Understanding of the protein folding pathway is regarded as one of the most interesting, open, and unsolved problems till date. We have proposed a minimalistic model of protein along with a force field based on the hydropathy scale and helix propensities of the amino acids to understand the aforesaid problem.
The Basic construction of the model protein is shown where C-alpha atoms are numbered as 1, 2, 3, etc., whereas the side residues are shown by 1', 2', 3' etc. Note the varying size of the side residues.
Brownian dynamics simulations have been carried out with the initial configurations generated by configurational-bias Monte Carlo technique, by sudden quenching from a fixed high temperature to a low temperature. The folding study has been performed on a globular protein called chicken villin HP-36. The best folded structure of model HP-36 has a root mean square deviation of 4.5 Å from the native NMR structure. Moreover, the structure shows both the helices and bends at the appropriate positions.
The multistage dynamics of protein folding. Red curve shows the variation in energy with time and blue curve shows corresponding variation in the radius of gyration. Inset shows the magnified plot of the change in minimized energy during folding.
The dynamics of folding shows multistage decay in energy, radius of gyration, relative contact order etc. The fast initial collapse is attributed to the hydrophobic collapse, and the subsequent long plateau indicates the presence of a rate determining step and signature of it being entropic in origin, where the formation of the long range contacts takes place. The structure and dynamics of folding of a non-globular protein beta-amyloid and its different fragments are also explored with the help of minimalistic model described. The model folded structure correctly reproduces the well-known amyloid beta-turn at low temperature and bent-rod like structure at high temperature. Similar to HP-36, multistage dynamics is observed in various quantities. Results have been correlated with the earlier theories of protein folding.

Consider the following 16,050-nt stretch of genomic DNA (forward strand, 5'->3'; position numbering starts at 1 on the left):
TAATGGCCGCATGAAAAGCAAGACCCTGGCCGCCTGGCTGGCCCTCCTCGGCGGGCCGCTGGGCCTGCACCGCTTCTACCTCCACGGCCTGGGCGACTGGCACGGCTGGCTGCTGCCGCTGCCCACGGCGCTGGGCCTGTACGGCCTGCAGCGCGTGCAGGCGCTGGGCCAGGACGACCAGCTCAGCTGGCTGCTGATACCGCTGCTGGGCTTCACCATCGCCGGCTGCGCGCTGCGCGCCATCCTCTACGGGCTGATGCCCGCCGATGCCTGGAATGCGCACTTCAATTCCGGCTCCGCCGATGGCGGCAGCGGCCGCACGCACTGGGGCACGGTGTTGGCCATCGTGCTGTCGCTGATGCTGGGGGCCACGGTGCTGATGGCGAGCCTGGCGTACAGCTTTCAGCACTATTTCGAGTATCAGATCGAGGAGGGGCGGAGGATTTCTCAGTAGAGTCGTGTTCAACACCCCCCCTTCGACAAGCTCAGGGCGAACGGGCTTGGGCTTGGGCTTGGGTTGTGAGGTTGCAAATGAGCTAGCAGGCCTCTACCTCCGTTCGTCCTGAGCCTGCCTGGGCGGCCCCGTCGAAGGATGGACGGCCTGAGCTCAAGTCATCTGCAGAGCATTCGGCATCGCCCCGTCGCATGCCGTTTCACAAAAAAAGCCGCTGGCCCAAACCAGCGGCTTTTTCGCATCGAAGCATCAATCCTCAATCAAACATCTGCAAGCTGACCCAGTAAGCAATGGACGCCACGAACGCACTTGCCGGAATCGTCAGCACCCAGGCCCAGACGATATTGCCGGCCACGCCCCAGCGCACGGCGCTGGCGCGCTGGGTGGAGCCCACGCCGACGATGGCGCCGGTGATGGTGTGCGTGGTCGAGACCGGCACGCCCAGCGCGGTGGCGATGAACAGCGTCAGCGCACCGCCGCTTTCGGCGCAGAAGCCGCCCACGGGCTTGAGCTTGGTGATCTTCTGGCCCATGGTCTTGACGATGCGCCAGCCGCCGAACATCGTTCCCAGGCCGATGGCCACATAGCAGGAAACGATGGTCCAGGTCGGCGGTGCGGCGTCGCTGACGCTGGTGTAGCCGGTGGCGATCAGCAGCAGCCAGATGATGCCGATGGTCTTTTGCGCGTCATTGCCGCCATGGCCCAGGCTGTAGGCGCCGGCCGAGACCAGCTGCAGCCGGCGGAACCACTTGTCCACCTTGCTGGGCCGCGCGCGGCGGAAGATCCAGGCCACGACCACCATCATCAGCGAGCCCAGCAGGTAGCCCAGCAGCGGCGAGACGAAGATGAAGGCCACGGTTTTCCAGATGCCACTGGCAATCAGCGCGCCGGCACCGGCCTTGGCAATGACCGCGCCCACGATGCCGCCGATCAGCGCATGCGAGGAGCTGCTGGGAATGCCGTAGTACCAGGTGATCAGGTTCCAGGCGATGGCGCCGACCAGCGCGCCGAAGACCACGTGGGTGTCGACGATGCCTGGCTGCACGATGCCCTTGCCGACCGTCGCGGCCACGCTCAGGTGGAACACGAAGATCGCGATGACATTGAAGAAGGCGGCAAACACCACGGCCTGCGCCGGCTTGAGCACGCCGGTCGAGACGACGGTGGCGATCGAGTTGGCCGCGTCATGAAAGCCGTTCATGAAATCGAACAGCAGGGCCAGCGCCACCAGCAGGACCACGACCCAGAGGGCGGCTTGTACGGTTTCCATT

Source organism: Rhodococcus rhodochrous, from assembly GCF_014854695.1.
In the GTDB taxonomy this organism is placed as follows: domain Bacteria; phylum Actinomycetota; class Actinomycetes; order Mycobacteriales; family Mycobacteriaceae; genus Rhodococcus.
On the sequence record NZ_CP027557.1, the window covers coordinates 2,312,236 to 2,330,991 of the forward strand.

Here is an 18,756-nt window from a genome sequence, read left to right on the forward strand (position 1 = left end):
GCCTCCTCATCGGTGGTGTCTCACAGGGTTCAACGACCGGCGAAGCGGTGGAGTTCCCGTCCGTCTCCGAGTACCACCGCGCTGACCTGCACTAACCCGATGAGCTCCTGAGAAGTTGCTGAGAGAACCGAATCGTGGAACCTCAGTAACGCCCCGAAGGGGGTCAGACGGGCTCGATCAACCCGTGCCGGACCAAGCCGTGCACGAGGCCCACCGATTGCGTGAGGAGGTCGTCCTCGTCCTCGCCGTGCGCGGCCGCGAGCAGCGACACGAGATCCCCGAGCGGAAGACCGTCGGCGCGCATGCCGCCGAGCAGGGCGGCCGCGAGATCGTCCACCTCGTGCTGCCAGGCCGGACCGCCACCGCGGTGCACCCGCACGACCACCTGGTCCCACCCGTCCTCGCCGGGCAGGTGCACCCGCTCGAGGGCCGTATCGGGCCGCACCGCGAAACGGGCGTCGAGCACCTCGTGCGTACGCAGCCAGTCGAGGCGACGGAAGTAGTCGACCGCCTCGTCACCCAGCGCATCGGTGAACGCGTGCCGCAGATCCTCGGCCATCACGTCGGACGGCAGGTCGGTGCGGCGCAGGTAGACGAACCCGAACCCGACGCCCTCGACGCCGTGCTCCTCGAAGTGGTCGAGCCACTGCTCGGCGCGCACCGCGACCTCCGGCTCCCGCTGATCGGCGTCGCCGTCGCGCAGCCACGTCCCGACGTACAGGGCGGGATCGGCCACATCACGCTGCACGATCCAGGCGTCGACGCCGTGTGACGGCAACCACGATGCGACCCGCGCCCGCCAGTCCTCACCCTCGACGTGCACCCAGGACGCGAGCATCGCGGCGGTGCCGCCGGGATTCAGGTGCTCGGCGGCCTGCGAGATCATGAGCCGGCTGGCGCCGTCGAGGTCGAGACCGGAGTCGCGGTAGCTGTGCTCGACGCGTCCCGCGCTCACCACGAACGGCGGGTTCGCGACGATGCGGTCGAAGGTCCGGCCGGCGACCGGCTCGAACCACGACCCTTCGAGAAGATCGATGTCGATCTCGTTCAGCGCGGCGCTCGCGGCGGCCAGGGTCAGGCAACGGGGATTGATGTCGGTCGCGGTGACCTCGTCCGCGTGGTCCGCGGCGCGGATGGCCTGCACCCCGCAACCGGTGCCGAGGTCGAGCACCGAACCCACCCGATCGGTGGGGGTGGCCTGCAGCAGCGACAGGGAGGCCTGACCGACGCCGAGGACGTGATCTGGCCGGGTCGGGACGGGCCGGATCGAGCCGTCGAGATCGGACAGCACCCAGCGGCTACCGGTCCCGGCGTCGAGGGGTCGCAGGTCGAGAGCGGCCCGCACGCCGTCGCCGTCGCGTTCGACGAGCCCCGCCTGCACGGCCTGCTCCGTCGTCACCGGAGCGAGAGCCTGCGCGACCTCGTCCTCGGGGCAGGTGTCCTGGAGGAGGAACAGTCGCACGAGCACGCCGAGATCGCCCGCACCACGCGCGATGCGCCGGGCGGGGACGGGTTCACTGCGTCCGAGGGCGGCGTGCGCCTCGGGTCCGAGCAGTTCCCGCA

A new orientational potential of mean force has been derived from the statistical analysis of the experimental native structures deposited in the protein data bank. In this model amino acid side chains are represented by single ellipsoidal site. The site-site potential of mean force (PMF) is calculated from the statistics of their distance separation obtained from the crystal structures. These site-site potentials are then used to calculate distance and orientation-dependent potential between all amino acid residues. We found that PMF between two hydrophobic residues is attractive in a short distances and it is repulsive between two hydrophilic residues.
Figure caption:The Interaction between the pair of side residues, each of which is modeled as ellipsoid, plotted as a function of distance for different orientation of the ellipsoids: a) Phenylalanine-phenylalanine (hydrophobic residue: left) and b) lysine-lysine (hydrophilic residue: right). Arrow in the figure indicates the direction of the major axis or the orientation of the side chain. Note that hydropathy scale is greatly obeyed here.
The above results are in good agreement with the hydropathy scale proposed earlier. However, we have observed many unexpected pair interactions which defy from the trend given by hydropathy scale. An example is the Arg-Arg pair interaction which is found to be strongly and surprisingly attractive at short separation, even though it is the most hydrophilic residue.
Figure caption:The Interaction between the pair of histidines as a function of distance for different orientations (see also caption of the figure before): a) In presence of metal (left) and b) in absence of metal (right). This result highlights the importance ( somewhat hidden) role of metals in protein structure and folding.
We have also found the strong influence of metal in determining effective interaction among the amino acid residues. An example is the His-His attractive interaction which is found to be significantly enhanced in metalloproteins. The potential is tested for many proteins with multiple decoy states and the Z-score values are found to be comparable to the existing orientation dependent potential of mean force.